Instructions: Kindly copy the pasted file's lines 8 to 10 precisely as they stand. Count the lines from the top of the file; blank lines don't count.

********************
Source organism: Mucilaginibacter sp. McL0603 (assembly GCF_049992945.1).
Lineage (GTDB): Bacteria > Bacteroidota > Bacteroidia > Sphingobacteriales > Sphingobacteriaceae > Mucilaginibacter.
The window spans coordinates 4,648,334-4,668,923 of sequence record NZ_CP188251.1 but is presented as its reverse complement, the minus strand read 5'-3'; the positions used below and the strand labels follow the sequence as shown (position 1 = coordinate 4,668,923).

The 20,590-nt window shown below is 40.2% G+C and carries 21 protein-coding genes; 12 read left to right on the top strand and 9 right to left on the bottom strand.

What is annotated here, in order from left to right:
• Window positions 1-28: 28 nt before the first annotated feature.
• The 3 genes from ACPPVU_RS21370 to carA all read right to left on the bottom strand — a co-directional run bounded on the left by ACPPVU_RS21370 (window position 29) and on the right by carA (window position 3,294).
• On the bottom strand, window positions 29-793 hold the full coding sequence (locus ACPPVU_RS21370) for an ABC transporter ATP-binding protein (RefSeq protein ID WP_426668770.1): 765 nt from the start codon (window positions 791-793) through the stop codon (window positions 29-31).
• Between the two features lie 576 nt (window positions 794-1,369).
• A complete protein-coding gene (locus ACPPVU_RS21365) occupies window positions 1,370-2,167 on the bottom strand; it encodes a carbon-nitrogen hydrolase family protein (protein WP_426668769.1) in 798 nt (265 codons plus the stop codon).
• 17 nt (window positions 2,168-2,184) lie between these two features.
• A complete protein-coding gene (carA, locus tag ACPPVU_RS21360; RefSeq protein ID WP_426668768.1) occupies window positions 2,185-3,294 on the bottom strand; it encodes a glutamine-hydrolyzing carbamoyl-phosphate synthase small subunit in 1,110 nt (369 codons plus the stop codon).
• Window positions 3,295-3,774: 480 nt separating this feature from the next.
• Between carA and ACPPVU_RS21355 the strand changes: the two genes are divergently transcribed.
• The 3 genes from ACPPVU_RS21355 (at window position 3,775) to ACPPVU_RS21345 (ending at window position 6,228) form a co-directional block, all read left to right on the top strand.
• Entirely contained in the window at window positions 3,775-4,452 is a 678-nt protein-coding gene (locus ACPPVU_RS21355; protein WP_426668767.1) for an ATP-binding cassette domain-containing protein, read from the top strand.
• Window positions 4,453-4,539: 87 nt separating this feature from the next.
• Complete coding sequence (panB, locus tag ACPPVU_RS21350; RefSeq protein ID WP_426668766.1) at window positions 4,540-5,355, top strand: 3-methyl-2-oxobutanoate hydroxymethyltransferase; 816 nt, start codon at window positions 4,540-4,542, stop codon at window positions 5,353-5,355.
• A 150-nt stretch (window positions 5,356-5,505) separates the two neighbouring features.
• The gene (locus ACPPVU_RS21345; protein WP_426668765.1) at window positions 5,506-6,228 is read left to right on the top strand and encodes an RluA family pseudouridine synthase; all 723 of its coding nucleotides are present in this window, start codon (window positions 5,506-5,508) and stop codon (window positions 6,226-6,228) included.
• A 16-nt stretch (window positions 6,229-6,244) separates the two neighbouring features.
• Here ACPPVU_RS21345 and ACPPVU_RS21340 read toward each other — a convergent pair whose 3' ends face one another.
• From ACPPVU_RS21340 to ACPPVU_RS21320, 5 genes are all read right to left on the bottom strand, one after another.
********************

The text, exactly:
• On the bottom strand, window positions 29-793 hold the full coding sequence (locus ACPPVU_RS21370) for an ABC transporter ATP-binding protein (RefSeq protein ID WP_426668770.1): 765 nt from the start codon (window positions 791-793) through the stop codon (window positions 29-31).
• Between the two features lie 576 nt (window positions 794-1,369).
• A complete protein-coding gene (locus ACPPVU_RS21365) occupies window positions 1,370-2,167 on the bottom strand; it encodes a carbon-nitrogen hydrolase family protein (protein WP_426668769.1) in 798 nt (265 codons plus the stop codon).